Denisova cave poses yet another big problem for biblical literalists, for as recently as 30,000 years ago it appears that homo sapiens were very, very far from alone, but had at least five non-extinct and closely related human cousin species that we shared the planet with. This today in the New York Times:
“We are learning more and more what a luxuriant evolutionary tree humans have had,” said Ian Tattersall, a paleoanthropologist at the American Museum of Natural History in New York. The tree during evolutionary time has kept sprouting new branches, all but one of which die off, before the process is repeated.
As recently as 30,000 years ago, it now appears, there were five human species in the world: Homo erectus, the little Floresians, Neanderthals, modern humans and the new lineage from the Denisova cave. This is similar to the situation two million years ago, when four hominid species are known to have lived in the Turkana Basin of Kenya, Dr. Tattersall said.
“We think it’s normal to be alone in the world as we are today,” Dr. Tattersall said, and to see human evolution as a long trend leading to Homo sapiens. In fact, the tree has kept generating new branches that get cut off, presumably by the sole survivor. “The fossil record is very eloquent about this, and it’s telling us we are an insuperable competitor,” Dr. Tattersall said. Modern humans’ edge over other species probably emerged from their ability to process information: “We can invent alternatives in our heads instead of accepting nature as it is,” Dr. Tattersall said.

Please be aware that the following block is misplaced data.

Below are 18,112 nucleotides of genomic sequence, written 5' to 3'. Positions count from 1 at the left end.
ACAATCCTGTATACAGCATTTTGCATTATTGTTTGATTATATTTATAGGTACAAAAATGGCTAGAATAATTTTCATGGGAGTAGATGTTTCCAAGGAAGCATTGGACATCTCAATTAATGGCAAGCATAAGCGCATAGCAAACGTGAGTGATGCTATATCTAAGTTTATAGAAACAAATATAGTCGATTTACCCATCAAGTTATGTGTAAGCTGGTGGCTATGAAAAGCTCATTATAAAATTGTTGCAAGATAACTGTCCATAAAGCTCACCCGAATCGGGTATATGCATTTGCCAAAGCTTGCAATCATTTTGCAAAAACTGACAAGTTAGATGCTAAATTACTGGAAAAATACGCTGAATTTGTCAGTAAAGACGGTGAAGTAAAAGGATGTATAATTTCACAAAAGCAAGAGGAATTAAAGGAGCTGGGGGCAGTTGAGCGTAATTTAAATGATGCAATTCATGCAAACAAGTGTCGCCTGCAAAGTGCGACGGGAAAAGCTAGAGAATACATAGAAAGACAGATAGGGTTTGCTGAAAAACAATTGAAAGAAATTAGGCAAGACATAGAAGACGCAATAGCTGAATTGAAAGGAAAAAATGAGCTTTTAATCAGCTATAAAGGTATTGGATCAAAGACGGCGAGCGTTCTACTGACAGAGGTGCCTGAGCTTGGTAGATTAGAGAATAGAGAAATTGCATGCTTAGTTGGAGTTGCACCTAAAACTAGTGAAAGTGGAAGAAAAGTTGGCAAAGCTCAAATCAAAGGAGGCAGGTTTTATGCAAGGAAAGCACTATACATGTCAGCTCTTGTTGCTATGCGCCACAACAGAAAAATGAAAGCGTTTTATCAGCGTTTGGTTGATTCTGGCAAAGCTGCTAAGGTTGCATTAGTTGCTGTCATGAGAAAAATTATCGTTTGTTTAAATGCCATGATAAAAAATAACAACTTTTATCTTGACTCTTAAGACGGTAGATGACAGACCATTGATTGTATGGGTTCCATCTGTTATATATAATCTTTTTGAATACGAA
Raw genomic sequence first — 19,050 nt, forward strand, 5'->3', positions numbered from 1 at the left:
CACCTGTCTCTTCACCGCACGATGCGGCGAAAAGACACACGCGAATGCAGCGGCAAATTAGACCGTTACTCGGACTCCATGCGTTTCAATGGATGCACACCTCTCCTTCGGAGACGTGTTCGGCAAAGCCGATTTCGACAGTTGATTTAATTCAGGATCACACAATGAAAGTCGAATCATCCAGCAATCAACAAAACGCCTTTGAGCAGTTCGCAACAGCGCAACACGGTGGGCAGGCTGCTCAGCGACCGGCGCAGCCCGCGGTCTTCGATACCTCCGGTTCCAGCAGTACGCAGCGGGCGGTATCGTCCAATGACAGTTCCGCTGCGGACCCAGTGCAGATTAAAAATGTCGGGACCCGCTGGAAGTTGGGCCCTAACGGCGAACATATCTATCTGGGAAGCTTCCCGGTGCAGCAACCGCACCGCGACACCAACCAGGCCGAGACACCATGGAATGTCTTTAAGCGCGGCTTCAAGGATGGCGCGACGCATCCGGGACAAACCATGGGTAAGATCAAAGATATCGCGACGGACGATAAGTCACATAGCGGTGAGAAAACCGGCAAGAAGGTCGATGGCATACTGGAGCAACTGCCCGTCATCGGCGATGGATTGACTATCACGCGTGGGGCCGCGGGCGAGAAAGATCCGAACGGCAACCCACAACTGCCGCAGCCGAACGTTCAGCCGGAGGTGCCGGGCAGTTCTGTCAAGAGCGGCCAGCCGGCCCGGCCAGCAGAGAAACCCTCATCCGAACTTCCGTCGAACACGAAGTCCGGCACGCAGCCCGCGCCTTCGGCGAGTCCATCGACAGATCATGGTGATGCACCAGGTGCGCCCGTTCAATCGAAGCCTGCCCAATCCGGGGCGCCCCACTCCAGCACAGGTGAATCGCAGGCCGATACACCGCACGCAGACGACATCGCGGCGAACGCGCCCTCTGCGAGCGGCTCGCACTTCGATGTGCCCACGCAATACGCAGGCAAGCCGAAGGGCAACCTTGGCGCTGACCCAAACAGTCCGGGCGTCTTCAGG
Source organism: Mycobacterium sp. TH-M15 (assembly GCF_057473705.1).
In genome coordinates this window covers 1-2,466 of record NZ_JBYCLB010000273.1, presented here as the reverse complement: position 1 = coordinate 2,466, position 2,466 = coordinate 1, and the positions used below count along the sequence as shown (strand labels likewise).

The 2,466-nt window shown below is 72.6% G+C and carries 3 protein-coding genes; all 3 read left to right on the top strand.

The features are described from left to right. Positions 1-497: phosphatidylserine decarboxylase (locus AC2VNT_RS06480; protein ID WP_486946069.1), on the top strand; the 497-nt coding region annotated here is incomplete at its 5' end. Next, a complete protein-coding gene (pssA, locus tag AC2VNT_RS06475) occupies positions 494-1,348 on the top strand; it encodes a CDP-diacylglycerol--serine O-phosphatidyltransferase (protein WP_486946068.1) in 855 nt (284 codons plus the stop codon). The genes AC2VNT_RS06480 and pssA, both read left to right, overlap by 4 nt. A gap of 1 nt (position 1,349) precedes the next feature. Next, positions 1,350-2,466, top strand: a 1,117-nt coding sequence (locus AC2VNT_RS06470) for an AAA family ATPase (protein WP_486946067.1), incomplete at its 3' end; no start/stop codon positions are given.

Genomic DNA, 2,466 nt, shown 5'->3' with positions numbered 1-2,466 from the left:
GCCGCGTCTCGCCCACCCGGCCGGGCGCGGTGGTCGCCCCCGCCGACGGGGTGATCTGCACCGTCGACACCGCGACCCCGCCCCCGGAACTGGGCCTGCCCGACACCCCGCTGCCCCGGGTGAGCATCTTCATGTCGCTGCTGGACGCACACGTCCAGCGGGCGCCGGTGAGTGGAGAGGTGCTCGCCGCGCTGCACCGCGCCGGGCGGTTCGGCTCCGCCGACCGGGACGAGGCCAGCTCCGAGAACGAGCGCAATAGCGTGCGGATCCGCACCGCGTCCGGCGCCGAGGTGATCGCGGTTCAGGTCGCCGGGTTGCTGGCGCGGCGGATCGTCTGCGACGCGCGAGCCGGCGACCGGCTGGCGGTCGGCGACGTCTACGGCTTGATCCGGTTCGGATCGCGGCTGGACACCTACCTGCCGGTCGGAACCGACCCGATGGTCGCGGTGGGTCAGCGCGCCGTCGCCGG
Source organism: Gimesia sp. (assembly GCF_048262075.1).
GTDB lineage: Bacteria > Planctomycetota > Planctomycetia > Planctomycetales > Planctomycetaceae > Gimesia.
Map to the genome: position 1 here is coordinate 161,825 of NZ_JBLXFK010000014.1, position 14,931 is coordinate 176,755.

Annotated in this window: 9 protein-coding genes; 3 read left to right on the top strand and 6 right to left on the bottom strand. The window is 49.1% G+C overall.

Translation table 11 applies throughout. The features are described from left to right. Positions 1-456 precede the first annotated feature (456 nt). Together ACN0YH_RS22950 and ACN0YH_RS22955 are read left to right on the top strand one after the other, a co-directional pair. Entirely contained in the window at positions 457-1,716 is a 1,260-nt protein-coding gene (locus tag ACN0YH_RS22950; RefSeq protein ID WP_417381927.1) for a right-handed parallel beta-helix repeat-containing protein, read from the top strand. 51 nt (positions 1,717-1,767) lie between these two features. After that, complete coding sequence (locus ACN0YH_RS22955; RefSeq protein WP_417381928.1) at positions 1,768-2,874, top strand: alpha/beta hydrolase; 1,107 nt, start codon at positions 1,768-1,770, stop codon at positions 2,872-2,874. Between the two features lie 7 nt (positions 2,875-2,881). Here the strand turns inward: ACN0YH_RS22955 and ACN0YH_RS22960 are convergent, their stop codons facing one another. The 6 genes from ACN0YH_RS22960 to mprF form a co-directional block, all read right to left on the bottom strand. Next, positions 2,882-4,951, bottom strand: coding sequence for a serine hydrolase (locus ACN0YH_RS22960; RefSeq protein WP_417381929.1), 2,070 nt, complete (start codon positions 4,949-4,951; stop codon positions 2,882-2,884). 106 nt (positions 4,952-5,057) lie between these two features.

Challenging the order of nature? Imagining alternative futures? Killing off our competitors? Hmm.
The article suggests that our ancestors survived while related species like homo erectus and neanderthals did not is that our species were better at processing information. If I were a cynic, I might think of another, more sinister explanation: given the historical tendency of homo sapiens to express tribal identity through ethnic cleansing against those who are different, maybe our ancestors just didn’t like the looks of those neanderthals and just killed them off.
I know I’m not the first to suggest this, of course.
Your point is taken, and the NY Times put it euphemistically: “In fact, the tree has kept generating new branches that get cut off, presumably by the sole survivor.”
In other words, we killed them off.